Implicitly, the character structures come about through breaks in mutual connection. Every time there is a break in mutual connection, there is a break in development. A break in mutual connection occurs whenever a human being is placed in a dilemma of having to give up an impulse or resource in order to maintain contact, or having to give up contact in order to keep the impulse. The early and late character position for each stage are the ways the human being attempts to maintain a connection to self and others. A human being in the early position of character structure will tend to withdraw from connection to maintain a sense of self. A human being in the early Need structure, for example, waits for you to come to them if their needs are to be filled. It may look as if they are indifferent about the contact, but they are really waiting for you to come to them. The later positions in each structure fight for contact, but will often give up maintaining a sense of self. While they fight for contact, they don't trust the contact and thus don't let it in. For example, the late Need structure will distrust or denigrate the things that are offered to them. Additionally, the fighting often breaks the contact, since from the outside it may be perceived as pushing away. So we can see that both early and late positions have compromised their abilities to simultaneously be in contact and have a clear sense of themselves. '
The other quoted source:
'No one acts entirely out of self interest, just as no one acts entirely out of altruism, but the assumption of self-interest is a common simplification in attempts to understand the behavior of others, particularly those whose common sense has been diluted by reading too much economics. Women often err in the opposite direction. Because they are traditionally taught to emphasize service, their choices may be uninteligible and therefore deeply suspect. Yet although their motives don't match expectations of those around them, one can be struck by how terribly hard (this group of) women worked as students and later on in their careers, and how often work is underappreciated when the motive behind it is not understood.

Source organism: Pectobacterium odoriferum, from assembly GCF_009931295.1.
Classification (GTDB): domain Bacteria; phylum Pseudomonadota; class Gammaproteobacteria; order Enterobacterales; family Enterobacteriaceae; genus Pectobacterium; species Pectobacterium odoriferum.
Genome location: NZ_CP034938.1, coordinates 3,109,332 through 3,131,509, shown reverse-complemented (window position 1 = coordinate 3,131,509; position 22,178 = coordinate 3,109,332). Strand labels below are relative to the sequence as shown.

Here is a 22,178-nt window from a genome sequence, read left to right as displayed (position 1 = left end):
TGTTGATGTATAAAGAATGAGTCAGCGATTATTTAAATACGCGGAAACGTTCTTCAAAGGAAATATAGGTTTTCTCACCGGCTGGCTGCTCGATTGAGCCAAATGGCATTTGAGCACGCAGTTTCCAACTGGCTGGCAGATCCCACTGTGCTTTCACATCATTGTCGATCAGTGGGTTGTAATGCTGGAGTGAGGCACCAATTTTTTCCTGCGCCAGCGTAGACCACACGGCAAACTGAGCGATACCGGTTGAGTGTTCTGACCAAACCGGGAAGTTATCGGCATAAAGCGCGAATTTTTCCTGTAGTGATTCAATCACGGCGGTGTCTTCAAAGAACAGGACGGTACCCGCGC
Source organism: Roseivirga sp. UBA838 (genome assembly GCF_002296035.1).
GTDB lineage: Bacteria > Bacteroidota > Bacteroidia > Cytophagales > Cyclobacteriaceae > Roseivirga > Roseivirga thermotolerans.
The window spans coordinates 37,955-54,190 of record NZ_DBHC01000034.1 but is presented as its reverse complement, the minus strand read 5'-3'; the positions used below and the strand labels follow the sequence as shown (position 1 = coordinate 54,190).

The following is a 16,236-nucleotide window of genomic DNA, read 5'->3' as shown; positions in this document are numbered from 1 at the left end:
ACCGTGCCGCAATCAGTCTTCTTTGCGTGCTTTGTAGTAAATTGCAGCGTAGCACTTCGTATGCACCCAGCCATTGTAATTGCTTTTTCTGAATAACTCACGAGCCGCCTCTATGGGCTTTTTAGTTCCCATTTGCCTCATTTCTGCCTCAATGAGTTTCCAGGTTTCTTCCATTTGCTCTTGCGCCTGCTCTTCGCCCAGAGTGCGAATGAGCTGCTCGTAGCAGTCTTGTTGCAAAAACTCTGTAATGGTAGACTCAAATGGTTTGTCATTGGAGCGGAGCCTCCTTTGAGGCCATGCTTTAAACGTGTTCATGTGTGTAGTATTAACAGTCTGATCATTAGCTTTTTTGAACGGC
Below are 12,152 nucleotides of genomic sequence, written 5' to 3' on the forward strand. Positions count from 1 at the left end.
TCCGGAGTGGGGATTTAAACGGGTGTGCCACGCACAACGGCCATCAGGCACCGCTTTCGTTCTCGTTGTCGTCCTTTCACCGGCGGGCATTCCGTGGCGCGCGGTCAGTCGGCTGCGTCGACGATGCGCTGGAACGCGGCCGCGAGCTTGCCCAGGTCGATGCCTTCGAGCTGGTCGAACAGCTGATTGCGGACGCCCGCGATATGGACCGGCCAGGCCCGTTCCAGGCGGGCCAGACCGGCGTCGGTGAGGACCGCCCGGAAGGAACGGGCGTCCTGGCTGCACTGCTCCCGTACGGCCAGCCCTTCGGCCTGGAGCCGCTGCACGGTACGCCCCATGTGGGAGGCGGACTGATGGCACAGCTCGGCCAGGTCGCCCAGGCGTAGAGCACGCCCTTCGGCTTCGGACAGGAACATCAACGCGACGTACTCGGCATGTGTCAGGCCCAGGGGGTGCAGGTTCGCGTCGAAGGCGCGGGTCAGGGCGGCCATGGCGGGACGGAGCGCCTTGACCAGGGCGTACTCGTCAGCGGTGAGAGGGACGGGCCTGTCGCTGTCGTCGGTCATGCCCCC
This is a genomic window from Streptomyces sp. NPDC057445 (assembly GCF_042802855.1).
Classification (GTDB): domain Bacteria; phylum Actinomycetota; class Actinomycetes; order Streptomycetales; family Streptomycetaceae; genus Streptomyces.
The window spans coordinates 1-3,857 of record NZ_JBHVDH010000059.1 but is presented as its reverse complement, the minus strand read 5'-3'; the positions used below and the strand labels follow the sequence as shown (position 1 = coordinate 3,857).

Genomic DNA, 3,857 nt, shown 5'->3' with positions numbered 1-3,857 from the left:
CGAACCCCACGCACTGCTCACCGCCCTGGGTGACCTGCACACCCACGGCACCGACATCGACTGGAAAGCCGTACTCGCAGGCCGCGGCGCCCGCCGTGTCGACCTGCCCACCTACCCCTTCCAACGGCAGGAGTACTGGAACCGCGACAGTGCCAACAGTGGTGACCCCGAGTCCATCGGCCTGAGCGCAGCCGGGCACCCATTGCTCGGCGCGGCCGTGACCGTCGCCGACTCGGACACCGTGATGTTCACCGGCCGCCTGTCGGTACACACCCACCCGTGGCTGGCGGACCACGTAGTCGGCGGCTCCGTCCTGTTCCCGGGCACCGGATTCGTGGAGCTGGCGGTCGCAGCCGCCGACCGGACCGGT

It is not only in childhood that people of high potential can be discouraged or held back and their promise subverted or sustained. The year before...a group of women had declined to stand for tenure. One of them simply said that after six years she was used up, too weary and too eroded by constant belittlement to accept tenure if it were offered to her. Women (were) worn down or burnt out. During the three years...as dean of faculty, ...watched some young faculty members flourish and others falter,...gradually realized that the principle instrument of sexism was not the refusal to appoint women or even the refusal to promote (although both occurred, for minorities as well as women), but the habit of hiring women and then dealing with them in such a way that when it came time for promotion it would be reasonable to deny it. It was not hard to show that a particular individual who was a star...had somehow belied her promise, had proven unable to achieve up to her potential.